Airline passengers are buying tickets online, checking themselves in at airport kiosks, and even printing their own luggage tags at Seattle’s Sea-Tac airport. Now Delta is looking to take airport automation to the next level with self-boarding turnstiles at Hartsfield-Jackson International Airport in Atlanta and McCarran International Airport in Las Vegas.
Frequent fliers like FlyerTalk member InfiniteCycle are quick to point out that carriers in Europe and Asia have been using automated boarding pass scanners for years. Lufthansa, for example, has been using self-boarding gates since the 1990s.
In the U.S., however, the concept is still relatively new. The Minneapolis Star Tribune reports that several U.S. carriers are now testing the automated devices, despite pushback from unions representing airline workers. Airlines say that self-service turnstiles free up agents to assist customers, while union leaders see these devices as a step toward pushing gate agents out of their jobs.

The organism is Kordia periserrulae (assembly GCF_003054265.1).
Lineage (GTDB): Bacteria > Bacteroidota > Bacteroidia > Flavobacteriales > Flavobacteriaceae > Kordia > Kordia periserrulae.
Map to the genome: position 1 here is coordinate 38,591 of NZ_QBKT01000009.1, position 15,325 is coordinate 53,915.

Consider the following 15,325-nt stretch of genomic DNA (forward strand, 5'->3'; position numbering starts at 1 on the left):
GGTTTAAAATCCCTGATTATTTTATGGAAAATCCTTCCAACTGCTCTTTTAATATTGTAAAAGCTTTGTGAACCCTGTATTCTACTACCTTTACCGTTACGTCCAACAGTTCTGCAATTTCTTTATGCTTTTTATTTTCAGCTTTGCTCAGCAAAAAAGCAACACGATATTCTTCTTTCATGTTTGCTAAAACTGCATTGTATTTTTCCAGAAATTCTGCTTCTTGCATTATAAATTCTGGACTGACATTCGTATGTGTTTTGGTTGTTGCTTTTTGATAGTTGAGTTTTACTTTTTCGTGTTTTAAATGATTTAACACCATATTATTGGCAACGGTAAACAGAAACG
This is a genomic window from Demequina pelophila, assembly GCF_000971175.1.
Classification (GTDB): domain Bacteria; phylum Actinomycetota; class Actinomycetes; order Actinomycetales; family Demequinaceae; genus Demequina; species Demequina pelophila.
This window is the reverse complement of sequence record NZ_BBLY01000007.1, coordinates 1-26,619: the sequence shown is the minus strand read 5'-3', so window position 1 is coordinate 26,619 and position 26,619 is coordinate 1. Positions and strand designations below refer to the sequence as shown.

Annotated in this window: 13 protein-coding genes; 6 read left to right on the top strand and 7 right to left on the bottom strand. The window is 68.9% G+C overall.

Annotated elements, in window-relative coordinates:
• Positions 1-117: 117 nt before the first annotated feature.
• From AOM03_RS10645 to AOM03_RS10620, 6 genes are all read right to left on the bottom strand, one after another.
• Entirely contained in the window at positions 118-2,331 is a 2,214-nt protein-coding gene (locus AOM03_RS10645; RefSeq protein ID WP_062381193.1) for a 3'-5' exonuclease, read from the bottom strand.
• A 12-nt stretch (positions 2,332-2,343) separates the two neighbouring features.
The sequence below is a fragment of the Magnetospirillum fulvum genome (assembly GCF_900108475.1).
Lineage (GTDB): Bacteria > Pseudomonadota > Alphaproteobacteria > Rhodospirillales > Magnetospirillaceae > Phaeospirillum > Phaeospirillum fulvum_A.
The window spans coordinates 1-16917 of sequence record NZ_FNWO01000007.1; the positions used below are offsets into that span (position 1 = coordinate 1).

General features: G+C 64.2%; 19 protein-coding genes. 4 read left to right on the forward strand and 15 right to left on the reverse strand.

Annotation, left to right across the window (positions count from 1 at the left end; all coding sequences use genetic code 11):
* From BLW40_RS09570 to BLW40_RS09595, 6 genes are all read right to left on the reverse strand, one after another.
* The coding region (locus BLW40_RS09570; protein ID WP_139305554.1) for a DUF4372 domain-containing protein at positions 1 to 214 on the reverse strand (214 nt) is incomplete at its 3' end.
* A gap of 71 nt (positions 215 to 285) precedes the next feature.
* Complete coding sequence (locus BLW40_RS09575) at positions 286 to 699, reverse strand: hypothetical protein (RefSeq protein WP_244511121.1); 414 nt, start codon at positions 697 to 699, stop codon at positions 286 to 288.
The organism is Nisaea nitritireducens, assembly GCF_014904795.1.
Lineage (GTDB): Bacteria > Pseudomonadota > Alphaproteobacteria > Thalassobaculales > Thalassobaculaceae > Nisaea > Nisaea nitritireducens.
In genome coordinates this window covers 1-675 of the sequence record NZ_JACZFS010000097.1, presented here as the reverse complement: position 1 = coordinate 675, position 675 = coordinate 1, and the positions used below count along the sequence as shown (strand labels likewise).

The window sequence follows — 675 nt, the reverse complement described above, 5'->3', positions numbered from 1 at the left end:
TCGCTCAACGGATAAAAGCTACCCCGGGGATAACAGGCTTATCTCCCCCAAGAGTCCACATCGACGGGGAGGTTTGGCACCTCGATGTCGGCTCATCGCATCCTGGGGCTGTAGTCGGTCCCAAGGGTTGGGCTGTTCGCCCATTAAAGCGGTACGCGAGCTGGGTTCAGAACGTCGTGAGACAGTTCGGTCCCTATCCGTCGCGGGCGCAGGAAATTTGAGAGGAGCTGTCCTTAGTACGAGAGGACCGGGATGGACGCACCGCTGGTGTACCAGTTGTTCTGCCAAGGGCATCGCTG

Although Delta representatives say they don’t currently have plans to expand the limited-time test program, officials at McCarran International are reportedly so happy with the results that they plan on adding self-boarding scanners to 14 gates by the end of the summer.
McCarran International representatives won’t disclose which airlines will be using these new automated scanners, however FlyerTalk member pinworm thinks Southwest airlines would be an obvious choice. “It seems to me WN could benefit from this more than other airlines. Imagine, a machine that is properly programmed will never allow A53 to board with A17.”
What do you think? Have you used an automated scanner before, and if so, what was your experience?